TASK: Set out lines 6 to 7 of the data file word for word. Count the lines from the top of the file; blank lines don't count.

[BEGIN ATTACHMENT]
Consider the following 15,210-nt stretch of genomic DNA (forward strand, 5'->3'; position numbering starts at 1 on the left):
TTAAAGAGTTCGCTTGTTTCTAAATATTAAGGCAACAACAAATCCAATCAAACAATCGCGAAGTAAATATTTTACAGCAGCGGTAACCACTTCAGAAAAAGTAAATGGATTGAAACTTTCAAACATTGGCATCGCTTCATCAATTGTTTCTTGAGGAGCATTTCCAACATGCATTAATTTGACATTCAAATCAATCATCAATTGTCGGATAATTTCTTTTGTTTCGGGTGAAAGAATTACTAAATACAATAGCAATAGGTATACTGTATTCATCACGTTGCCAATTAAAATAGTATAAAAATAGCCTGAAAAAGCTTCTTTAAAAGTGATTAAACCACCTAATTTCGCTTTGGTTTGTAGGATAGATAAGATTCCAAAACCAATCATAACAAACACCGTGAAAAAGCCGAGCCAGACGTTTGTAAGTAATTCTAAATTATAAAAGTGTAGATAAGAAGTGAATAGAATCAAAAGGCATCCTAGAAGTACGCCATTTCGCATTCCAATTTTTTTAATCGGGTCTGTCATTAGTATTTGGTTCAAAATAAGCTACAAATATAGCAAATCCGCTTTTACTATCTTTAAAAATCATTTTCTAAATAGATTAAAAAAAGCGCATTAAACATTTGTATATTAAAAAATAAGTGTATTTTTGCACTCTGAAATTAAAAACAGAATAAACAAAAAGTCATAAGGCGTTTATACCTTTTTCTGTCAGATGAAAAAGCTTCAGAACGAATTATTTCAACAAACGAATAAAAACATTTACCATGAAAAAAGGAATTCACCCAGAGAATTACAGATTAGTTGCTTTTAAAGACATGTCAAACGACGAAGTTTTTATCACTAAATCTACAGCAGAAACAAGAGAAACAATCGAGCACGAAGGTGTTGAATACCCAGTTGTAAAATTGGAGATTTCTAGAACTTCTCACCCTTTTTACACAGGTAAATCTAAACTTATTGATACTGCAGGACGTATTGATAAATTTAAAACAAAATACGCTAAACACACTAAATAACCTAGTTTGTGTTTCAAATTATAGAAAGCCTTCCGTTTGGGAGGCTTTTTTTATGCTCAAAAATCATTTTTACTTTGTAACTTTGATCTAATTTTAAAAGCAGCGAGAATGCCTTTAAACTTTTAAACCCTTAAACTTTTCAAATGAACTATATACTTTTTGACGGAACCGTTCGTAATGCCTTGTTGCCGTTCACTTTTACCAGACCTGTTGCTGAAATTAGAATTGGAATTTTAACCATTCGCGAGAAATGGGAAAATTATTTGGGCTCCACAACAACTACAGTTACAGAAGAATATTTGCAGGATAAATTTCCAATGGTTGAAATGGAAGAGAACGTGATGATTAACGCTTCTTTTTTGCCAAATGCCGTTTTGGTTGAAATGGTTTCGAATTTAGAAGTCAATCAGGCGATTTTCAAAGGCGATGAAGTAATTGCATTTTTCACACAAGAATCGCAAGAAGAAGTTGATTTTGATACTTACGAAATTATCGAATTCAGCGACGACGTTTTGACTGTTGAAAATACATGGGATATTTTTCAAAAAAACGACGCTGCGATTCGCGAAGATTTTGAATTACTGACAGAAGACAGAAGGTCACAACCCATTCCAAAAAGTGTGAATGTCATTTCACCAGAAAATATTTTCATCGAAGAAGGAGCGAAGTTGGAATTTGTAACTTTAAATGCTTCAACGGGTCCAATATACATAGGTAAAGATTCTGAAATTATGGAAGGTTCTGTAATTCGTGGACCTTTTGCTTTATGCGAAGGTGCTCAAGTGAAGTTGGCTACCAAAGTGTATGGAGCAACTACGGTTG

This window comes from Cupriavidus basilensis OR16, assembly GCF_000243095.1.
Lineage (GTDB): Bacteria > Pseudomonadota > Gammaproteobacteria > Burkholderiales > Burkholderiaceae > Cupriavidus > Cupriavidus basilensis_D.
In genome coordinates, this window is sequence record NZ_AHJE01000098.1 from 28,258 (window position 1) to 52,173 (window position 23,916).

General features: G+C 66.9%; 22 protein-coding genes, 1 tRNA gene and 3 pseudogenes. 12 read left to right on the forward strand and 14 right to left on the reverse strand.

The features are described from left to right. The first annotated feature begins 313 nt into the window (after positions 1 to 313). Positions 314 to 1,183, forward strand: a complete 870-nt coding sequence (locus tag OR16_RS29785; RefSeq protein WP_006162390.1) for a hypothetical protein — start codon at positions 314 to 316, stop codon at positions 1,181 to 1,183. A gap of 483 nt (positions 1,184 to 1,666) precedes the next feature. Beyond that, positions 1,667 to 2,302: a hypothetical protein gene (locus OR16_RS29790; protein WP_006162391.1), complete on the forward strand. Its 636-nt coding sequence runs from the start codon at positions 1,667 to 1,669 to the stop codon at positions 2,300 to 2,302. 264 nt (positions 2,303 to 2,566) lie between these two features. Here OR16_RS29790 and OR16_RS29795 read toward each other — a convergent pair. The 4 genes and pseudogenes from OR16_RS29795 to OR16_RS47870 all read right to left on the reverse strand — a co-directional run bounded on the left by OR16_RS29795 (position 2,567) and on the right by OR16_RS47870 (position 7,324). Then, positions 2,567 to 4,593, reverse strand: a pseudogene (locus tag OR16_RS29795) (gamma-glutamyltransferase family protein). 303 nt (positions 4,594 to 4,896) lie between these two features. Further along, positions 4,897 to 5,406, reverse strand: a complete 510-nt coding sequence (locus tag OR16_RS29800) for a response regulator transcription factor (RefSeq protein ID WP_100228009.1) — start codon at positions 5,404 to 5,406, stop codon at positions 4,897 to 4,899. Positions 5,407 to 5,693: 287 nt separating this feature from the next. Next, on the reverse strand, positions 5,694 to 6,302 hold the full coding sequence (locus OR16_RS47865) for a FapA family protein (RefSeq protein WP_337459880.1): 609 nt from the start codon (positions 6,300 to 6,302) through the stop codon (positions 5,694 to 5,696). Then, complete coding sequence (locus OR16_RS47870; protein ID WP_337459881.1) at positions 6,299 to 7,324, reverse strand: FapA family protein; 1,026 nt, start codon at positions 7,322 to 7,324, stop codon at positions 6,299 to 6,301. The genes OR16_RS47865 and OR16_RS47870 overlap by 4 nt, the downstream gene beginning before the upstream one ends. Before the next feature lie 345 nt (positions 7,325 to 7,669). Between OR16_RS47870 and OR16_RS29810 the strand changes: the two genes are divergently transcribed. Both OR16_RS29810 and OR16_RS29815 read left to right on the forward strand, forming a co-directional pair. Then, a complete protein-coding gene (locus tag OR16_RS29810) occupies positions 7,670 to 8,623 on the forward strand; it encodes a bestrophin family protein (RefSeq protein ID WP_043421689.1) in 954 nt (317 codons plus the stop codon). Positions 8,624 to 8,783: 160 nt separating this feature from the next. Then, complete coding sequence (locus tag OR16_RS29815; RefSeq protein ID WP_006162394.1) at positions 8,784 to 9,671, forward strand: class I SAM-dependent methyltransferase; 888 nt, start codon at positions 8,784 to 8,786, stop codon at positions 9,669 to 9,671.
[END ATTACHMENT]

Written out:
General features: G+C 66.9%; 22 protein-coding genes, 1 tRNA gene and 3 pseudogenes. 12 read left to right on the forward strand and 14 right to left on the reverse strand.

The features are described from left to right. The first annotated feature begins 313 nt into the window (after positions 1 to 313). Positions 314 to 1,183, forward strand: a complete 870-nt coding sequence (locus tag OR16_RS29785; RefSeq protein WP_006162390.1) for a hypothetical protein — start codon at positions 314 to 316, stop codon at positions 1,181 to 1,183. A gap of 483 nt (positions 1,184 to 1,666) precedes the next feature. Beyond that, positions 1,667 to 2,302: a hypothetical protein gene (locus OR16_RS29790; protein WP_006162391.1), complete on the forward strand. Its 636-nt coding sequence runs from the start codon at positions 1,667 to 1,669 to the stop codon at positions 2,300 to 2,302. 264 nt (positions 2,303 to 2,566) lie between these two features. Here OR16_RS29790 and OR16_RS29795 read toward each other — a convergent pair. The 4 genes and pseudogenes from OR16_RS29795 to OR16_RS47870 all read right to left on the reverse strand — a co-directional run bounded on the left by OR16_RS29795 (position 2,567) and on the right by OR16_RS47870 (position 7,324). Then, positions 2,567 to 4,593, reverse strand: a pseudogene (locus tag OR16_RS29795) (gamma-glutamyltransferase family protein). 303 nt (positions 4,594 to 4,896) lie between these two features. Further along, positions 4,897 to 5,406, reverse strand: a complete 510-nt coding sequence (locus tag OR16_RS29800) for a response regulator transcription factor (RefSeq protein ID WP_100228009.1) — start codon at positions 5,404 to 5,406, stop codon at positions 4,897 to 4,899. Positions 5,407 to 5,693: 287 nt separating this feature from the next. Next, on the reverse strand, positions 5,694 to 6,302 hold the full coding sequence (locus OR16_RS47865) for a FapA family protein (RefSeq protein WP_337459880.1): 609 nt from the start codon (positions 6,300 to 6,302) through the stop codon (positions 5,694 to 5,696). Then, complete coding sequence (locus OR16_RS47870; protein ID WP_337459881.1) at positions 6,299 to 7,324, reverse strand: FapA family protein; 1,026 nt, start codon at positions 7,322 to 7,324, stop codon at positions 6,299 to 6,301. The genes OR16_RS47865 and OR16_RS47870 overlap by 4 nt, the downstream gene beginning before the upstream one ends. Before the next feature lie 345 nt (positions 7,325 to 7,669). Between OR16_RS47870 and OR16_RS29810 the strand changes: the two genes are divergently transcribed. Both OR16_RS29810 and OR16_RS29815 read left to right on the forward strand, forming a co-directional pair. Then, a complete protein-coding gene (locus tag OR16_RS29810) occupies positions 7,670 to 8,623 on the forward strand; it encodes a bestrophin family protein (RefSeq protein ID WP_043421689.1) in 954 nt (317 codons plus the stop codon). Positions 8,624 to 8,783: 160 nt separating this feature from the next. Then, complete coding sequence (locus tag OR16_RS29815; RefSeq protein ID WP_006162394.1) at positions 8,784 to 9,671, forward strand: class I SAM-dependent methyltransferase; 888 nt, start codon at positions 8,784 to 8,786, stop codon at positions 9,669 to 9,671.